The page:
To commemorate this momentous day in music history, A Superfluous Man presents the Wiener Philharmoniker, under the baton of Leonard Bernstein, performing the Eroica in its entirety via YouTube.
Start your day off properly by at least listening to the first movement:
The German intelligentsia, almost in its entirety, initially hailed Bonaparte as a hero. He was seen not only as the epitome of the romantic spirit of high adventure, in the eyes of the poets, but as the embodiment of the enlightened, all-powerful state, an ideal that appealed strongly to, among others, the young philosopher Hegel, whose exultation of the state opened the road to Bismarck’s blood-and-iron Prussia and, still more disastrously, the Third Reich of Adolf Hitler. Hegel stood in the street, bareheaded, to see the triumphant Bonaparte pass, and sycophantically continued to applaud him even after French soldiers made off with his possessions.
By contrast, there was Beethoven, working on his Third Symphony, the huge work that would break the mold of the old symphonic form forever. A friend and eyewitness, Ferdinand Ries, testified:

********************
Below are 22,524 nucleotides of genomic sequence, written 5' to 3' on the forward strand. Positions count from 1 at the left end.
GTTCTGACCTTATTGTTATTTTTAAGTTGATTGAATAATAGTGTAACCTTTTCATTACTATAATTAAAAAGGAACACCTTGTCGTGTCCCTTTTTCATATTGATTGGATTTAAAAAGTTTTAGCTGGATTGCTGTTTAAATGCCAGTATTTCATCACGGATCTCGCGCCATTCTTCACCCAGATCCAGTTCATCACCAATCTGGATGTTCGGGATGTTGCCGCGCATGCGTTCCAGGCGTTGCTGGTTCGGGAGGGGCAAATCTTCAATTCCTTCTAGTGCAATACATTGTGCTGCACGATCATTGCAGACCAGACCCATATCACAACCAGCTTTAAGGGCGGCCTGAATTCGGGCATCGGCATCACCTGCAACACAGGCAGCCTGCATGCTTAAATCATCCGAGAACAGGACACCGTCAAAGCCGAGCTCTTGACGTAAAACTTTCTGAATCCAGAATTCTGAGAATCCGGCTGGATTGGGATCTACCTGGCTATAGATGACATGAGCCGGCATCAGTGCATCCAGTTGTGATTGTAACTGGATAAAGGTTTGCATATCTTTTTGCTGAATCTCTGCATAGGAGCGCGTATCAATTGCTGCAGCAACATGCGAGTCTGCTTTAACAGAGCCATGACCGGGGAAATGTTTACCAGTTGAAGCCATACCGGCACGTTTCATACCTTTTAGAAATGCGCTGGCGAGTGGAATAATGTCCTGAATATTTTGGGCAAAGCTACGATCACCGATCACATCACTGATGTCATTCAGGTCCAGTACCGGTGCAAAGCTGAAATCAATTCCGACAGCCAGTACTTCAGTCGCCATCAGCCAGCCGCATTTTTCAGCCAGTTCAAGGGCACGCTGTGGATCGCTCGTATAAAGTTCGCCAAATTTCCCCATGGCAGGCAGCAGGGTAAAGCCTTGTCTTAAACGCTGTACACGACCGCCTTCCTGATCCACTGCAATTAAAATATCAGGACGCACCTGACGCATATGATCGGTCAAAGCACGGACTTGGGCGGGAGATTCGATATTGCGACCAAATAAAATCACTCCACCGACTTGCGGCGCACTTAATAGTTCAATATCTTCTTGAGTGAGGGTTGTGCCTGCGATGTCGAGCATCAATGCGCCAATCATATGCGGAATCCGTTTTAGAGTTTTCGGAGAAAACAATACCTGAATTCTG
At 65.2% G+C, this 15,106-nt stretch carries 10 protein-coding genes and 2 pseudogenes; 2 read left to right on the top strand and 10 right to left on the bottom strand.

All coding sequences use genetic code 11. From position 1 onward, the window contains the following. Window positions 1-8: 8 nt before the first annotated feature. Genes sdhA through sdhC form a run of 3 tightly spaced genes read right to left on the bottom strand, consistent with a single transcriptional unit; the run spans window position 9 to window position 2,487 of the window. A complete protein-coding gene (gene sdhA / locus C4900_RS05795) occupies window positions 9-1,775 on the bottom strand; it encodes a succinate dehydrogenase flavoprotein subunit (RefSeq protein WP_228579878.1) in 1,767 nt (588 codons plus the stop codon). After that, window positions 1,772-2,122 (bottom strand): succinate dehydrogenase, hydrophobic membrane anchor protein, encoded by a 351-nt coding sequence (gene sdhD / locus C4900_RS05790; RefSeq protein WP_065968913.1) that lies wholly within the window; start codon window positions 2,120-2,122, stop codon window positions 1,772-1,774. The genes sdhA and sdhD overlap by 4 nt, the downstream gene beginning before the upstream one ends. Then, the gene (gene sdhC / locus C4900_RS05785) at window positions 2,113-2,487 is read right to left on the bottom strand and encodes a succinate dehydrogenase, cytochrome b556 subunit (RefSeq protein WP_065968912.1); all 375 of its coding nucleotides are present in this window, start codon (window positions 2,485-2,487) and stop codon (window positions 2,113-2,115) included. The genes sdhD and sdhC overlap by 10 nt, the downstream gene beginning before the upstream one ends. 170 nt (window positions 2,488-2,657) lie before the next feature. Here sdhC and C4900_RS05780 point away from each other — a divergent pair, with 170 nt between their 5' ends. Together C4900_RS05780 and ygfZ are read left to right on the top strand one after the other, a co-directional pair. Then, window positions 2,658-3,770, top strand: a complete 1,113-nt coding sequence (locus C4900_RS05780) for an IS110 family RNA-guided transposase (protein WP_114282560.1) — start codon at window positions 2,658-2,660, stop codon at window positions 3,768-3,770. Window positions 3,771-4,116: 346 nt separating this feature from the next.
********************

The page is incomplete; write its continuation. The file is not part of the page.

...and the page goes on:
In this symphony, Beethoven had Bonaparte in his mind, but as he was when he was First Consul. Beethoven esteemed him greatly at the time  and likened him to the great Roman consuls. I . . . saw a copy of the score lying on his table with the word ‘Bonaparte’ at the extreme top of the title page, and at the extreme bottom ‘Luigi van Beethoven,’ but not another word. . . . I was the first to bring him the intelligence that Bonaparte had proclaimed himself emperor, whereupon he flew into a rage and cried out: ‘Is he then also nothing more than an ordinary human being? Now he too will trample on all the rights of men and indulge only his ambition. He will exalt himself above all the others and become a tyrant.’ Beethoven went to the table, took hold of the title page by the top, tore it in two and threw it on the floor.